's 2015 Horror Write-off:

" Before the Experiment "

Submitted by Irene Vallone

Outside the window, nothing but darkness.

I peer through the glass, craning my neck and tilting my head to change the patterns of light on the window, but to no avail.  All I see is my own reflection, my own dark eyes a mirror to the blackness outside.

There are some things, it seems, that even I cannot see beyond.

Memory, for one thing, consistently fails me.  There is a point in my life before which I can remember nothing.  I remember the exact moment I came into existence, emerging into this sterile hulk I now inhabit, empty and confused; but I possessed even then a vague tingling sensation in my mind, a memory trying to worm its way to the surface, a recollection of a previous life.

I can neither dredge this memory to the surface nor bury it entirely.  I must suffer, it seems, with the nagging sensation that I was something else; that I was one of them.

My life now has advantages, I will admit.  Immateriality has its perks.  I can move through the air with but a thought – I imagine where I want to go, and I am carried there as if by a gust of wind.  I am not limited by the scope of a physical body; I can reach through vast distances of space as if they were within arm’s length.  This realm I live in now, limited in size though it may be, grants me and my fellow inhabitants access to any part of the world we wish.  But there are things I miss about the life I believe to have once led.  I miss the basic sensations of life—eating, breathing, sleeping—that I am no longer capable of doing despite my best attempts.  I miss having a body.

I am lucky that my fellow inhabitants feel the same way, that they all possess similar nagging thoughts and unfulfilled desires.  I am lucky that our shared expertise allows us to take advantage of this place into which we emerged.  It seems to have been designed for our settled-upon purpose—by whom, none of us know.

Perhaps there will be time to investigate that after we achieve our current goal.  

One of my fellow inhabitants sends me a telepathic message requesting my presence—a single sub-vocal syllable, with as much nuance and meaning in its brevity as a perfectly constructed haiku.  I miss the inefficiency of speech, and the mouth I once possessed to speak with.

I sink through space, from the uppermost deck into the lowermost chamber.  Our latest subject is in position, strapped to the operation table.  The physical straps are more than enough to keep their primitive body restrained.  To be restrained—to be limited!  To feel the ground beneath one’s feet, to have to walk from one place to another in a single temporal direction!  A relief that cannot come soon enough.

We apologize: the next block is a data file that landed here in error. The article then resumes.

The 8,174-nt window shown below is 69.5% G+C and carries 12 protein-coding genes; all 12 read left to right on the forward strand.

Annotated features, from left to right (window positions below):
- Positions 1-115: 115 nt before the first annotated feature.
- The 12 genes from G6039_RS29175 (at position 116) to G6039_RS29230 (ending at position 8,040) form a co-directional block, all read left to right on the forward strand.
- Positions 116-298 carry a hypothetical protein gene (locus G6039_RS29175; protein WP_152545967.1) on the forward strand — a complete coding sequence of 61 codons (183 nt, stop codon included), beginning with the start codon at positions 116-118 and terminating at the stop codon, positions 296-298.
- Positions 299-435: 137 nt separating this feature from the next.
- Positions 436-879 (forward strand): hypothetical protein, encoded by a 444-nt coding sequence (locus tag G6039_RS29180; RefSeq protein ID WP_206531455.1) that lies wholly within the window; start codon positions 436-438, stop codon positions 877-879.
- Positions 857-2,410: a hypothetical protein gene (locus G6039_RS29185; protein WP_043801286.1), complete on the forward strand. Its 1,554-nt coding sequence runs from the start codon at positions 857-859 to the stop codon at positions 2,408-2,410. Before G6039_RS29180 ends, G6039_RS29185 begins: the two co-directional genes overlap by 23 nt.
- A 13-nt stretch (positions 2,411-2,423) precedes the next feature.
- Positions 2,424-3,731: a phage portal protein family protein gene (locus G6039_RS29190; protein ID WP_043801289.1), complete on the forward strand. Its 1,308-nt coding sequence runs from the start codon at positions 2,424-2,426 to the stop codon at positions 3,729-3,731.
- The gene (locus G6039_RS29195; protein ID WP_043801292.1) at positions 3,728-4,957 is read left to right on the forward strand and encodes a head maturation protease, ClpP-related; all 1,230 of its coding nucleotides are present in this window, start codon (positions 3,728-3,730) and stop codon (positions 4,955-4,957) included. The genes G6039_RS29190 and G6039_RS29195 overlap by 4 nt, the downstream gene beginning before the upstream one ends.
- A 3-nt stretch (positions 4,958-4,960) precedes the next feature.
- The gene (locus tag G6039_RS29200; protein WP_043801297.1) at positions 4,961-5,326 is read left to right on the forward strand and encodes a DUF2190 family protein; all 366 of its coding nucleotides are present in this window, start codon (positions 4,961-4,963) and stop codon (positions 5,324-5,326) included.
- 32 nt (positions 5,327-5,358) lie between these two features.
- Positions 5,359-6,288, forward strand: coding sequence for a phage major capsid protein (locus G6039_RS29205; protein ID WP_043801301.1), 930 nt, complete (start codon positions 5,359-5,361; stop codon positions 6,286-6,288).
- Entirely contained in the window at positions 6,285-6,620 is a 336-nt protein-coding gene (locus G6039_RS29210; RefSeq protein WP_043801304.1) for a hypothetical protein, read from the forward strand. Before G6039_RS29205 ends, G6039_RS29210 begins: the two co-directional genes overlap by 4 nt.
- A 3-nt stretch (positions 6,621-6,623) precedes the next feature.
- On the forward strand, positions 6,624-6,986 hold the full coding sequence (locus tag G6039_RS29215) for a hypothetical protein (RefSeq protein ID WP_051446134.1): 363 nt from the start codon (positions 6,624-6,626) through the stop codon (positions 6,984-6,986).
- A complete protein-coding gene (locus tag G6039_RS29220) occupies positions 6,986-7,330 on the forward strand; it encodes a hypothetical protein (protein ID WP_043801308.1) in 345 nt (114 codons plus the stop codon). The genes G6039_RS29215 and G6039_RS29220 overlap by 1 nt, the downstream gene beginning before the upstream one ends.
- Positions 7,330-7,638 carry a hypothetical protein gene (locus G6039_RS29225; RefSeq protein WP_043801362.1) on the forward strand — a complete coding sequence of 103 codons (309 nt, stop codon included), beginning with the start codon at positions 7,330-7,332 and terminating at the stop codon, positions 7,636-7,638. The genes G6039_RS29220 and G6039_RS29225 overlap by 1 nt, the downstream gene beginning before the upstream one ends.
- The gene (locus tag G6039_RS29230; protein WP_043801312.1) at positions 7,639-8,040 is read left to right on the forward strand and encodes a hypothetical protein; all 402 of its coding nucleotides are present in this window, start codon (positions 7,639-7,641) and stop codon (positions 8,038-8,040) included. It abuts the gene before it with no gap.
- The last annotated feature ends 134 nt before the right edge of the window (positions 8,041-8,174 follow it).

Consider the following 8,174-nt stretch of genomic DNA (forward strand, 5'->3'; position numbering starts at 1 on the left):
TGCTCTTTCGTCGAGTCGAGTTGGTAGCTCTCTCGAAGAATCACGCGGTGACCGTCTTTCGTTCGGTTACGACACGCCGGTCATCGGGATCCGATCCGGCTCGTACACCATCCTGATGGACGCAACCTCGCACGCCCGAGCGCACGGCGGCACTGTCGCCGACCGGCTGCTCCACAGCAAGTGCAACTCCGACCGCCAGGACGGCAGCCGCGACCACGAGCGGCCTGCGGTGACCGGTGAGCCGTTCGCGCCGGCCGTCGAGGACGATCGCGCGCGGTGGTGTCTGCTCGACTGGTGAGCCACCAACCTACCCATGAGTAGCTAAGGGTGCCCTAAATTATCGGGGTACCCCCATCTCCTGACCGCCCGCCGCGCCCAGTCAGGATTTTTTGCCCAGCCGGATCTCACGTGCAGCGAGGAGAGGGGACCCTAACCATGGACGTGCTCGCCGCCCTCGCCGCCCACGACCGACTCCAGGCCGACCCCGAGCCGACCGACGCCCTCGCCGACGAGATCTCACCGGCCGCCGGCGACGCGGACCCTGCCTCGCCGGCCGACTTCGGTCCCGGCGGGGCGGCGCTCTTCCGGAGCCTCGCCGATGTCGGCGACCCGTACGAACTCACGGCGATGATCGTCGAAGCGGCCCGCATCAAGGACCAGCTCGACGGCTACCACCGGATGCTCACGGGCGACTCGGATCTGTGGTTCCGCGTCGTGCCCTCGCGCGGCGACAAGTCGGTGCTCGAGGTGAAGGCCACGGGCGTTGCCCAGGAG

Our subject struggles, mouth open.  Although I am no longer able to hear, I know that they are screaming.  One of my fellows lowers the muting tank from the ceiling and turns its crank, filling the subject’s mouth with putty.  It hardens quickly, inhibiting their cries.

The others part, allowing me to approach the subject.  I hang over their body, looking down at their face as their eyes widen.  They silently beg me for freedom.  I try to reprimand them, remind them of how lucky they are to not take freedom for granted, to feel sorrow when it is taken away.  I know they cannot understand me, or even detect my message to them at all.  None of them can.  None of their limited minds can interpret us properly.

I order the others to prepare for operation.  They raise pedestals from the floor and lower machines from the ceiling, and pull tools and apparatuses from distant points in space, which appear in their slim hands out of thin air.  One of them attaches suction-cupped wires to the subject’s forehead—perhaps the brain activity readings will show us the secrets of returning to the physical.

I produce a syringe.  I pay no mind to where I take it from.  As the others prepare themselves, I move ahead to take a sample from the subject.  I lower the syringe’s needle to their bare throat.

I ponder as I prepare to extract a sample—perhaps this will finally be a successful attempt.  Perhaps the samples and readings we collect from this latest subject will finally show us how to become like them again.

I see myself reflected in the subject’s eye—my stick-thin limbs and sallow skin, my minimalist impression of a head.  I look nothing like them, save for the similar layouts of our limbs and heads.

As I plunge the syringe into the squirming subject’s throat, I am suddenly filled with uncertainty.  I wonder whether I truly used to be one of these beings at all.  I am conflicted as to whether our experiments are worth the effort—whether they will ever be successful.  The feeling brings me back to a more limited time, a time when I was uncertain about many things—the reality of the world, the nature of life and death—and I am filled with sweet ecstasy.